Abstract: "You Have to Go Hunting for Information": Barriers to Service Utilization Among Pregnant/Parenting Young People with Experience in Foster Care (Society for Social Work and Research 25th Annual Conference - Social Work Science for Social Change)

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191P "You Have to Go Hunting for Information": Barriers to Service Utilization Among Pregnant/Parenting Young People with Experience in Foster Care

Tuesday, January 19, 2021
* noted as presenting author
Kalah M. Villagrana, MSW, MPA, Research Coordinator, Arizona State University, Phoenix, AZ
Ann Turnlund-Carver, MSW, Research Specialist, Arizona State University, Phoenix, AZ
Lynn C. Holley, PhD, Associate Professor, Arizona State University, Phoenix, AZ
Ijeoma Nwabuzor Ogbonnaya, PhD, Assistant Professor, Arizona State University, AZ
Tonia Stott, PhD, Director, Arizona State University
Ramona Denby, PhD, Professor and Associate Dean of Academic Affairs, Ohio State University, Columbus, OH
Kristin M. Ferguson, PhD, Professor, Arizona State University, Phoenix, AZ
Background and Purpose: Research has shown that among females in out-of-home care, 71% reported experiencing a pregnancy by age 21 compared to 33% for the comparison group (Courtney et al., 2007). The Family First Prevention Services Act (FFPSA) provides an opportunity to further support parenting young people who are involved with the child welfare system (PPYP). Additional research is needed to develop programs addressing the specific needs of this population (Eastman et al., 2019). This study fills this gap by exploring how PPYP interact with providers and agencies that offer services to support the needs of themselves and their children. Three research questions guided our study: 1) What provider characteristics are barriers to service utilization among PPYP?; 2) What agency characteristics are barriers to service utilization among PPYP?; and 3) What characteristics between agencies are barriers to cross-system collaboration to support service utilization among PPYP?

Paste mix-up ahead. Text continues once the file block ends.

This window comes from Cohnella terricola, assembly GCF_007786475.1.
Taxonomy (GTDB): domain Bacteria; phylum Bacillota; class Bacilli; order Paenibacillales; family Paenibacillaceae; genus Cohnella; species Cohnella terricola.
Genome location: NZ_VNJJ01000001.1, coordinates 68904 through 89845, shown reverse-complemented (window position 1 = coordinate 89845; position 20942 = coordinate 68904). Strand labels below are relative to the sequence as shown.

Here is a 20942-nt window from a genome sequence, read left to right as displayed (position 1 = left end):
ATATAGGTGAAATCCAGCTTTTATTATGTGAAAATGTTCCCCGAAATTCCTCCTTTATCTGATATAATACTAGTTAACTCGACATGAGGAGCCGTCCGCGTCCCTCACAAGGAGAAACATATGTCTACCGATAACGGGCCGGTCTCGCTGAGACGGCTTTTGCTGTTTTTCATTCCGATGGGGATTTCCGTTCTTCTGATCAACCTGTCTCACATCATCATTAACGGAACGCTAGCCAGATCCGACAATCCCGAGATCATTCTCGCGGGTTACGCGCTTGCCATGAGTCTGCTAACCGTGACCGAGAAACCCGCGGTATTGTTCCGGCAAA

Methods: We conducted a qualitative needs assessment with PPYP and a cross section of service providers in an urban area within a Southwestern state. We conducted 9 individual face-to-face interviews with service providers (n=5) and PPYP ages 12-24 (n=4) as well as 5 focus groups with service providers (n=23) and 3 with PPYP (n=7). The semi-structured interview guide asked the purposive sample about barriers, strengths, and gaps in service delivery for PPYP. The majority of service providers identified as female (75%), White (60.71%), and 25-34 years old (35.71%). The majority of youth identified as female (72.70%), Hispanic/Latina/o (27.30%), White (27.30%) or Mixed Race (27.30%), and 19 years old (M=19.60). An inductive iterative analysis of verbatim transcripts identified topic and in vivo codes that emerged from the data, then second-level codes and themes were identified.

Results: Themes that emerged fell into three major categories: provider attitudes, agency characteristics, and system characteristics. Themes in the provider attitudes category included negative attitudes toward pregnant teens and/or those with child welfare experiences. Agency characteristics included lack of workforce diversity, employee turnover, lack of training about diverse communities, complicated enrollment processes, lack of childcare and transportation, and restrictive eligibility requirements. System-level barriers included lack of centralized services, lack of up-to-date information about existing services, territorialism, funding sources that do not prioritize interagency collaboration, and lack of communication/coordination among agencies.

Conclusions and Implications: Findings from this study can help inform policymakers and practitioners as they expand services to pregnant and parenting young people in foster care as the FFPSA is implemented. Based on our findings, reducing barriers to service utilization by PPYP will require increased efforts in three areas: a) reducing prejudice toward this population through additional workforce training and support to individual service providers; b) supporting agencies in engaging in effective cross-system collaboration, streamlining enrollment and eligibility processes, and diversifying their workforce; and c) increasing support to assist PPYP in identifying and utilizing the services most compatible with their individualized needs. As these programs emerge due to the FFPSA, further research is needed to understand facilitators of service utilization among pregnant and parenting young people involved with child welfare.